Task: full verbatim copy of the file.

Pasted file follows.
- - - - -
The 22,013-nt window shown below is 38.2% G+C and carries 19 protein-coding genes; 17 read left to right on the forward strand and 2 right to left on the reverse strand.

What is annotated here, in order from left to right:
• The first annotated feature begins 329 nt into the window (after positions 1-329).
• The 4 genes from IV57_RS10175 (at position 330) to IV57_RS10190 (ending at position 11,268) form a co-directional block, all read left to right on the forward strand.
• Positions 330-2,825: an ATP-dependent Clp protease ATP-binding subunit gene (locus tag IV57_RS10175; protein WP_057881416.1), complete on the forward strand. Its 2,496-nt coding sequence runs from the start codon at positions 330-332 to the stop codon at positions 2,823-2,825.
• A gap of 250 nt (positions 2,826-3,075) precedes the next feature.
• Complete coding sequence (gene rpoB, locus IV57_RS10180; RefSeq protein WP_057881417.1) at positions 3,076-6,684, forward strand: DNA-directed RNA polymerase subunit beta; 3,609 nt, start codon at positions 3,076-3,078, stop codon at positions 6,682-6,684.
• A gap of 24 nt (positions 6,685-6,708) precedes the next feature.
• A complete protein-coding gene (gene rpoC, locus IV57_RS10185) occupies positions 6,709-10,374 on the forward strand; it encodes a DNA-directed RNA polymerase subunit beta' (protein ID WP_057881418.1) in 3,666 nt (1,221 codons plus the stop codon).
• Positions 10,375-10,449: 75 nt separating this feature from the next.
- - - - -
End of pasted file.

The 22,013-nt window shown below is 38.2% G+C and carries 19 protein-coding genes; 17 read left to right on the forward strand and 2 right to left on the reverse strand.

What is annotated here, in order from left to right:
• The first annotated feature begins 329 nt into the window (after positions 1-329).
• The 4 genes from IV57_RS10175 (at position 330) to IV57_RS10190 (ending at position 11,268) form a co-directional block, all read left to right on the forward strand.
• Positions 330-2,825: an ATP-dependent Clp protease ATP-binding subunit gene (locus tag IV57_RS10175; protein WP_057881416.1), complete on the forward strand. Its 2,496-nt coding sequence runs from the start codon at positions 330-332 to the stop codon at positions 2,823-2,825.
• A gap of 250 nt (positions 2,826-3,075) precedes the next feature.
• Complete coding sequence (gene rpoB, locus IV57_RS10180; RefSeq protein WP_057881417.1) at positions 3,076-6,684, forward strand: DNA-directed RNA polymerase subunit beta; 3,609 nt, start codon at positions 3,076-3,078, stop codon at positions 6,682-6,684.
• A gap of 24 nt (positions 6,685-6,708) precedes the next feature.
• A complete protein-coding gene (gene rpoC, locus IV57_RS10185) occupies positions 6,709-10,374 on the forward strand; it encodes a DNA-directed RNA polymerase subunit beta' (protein ID WP_057881418.1) in 3,666 nt (1,221 codons plus the stop codon).
• Positions 10,375-10,449: 75 nt separating this feature from the next.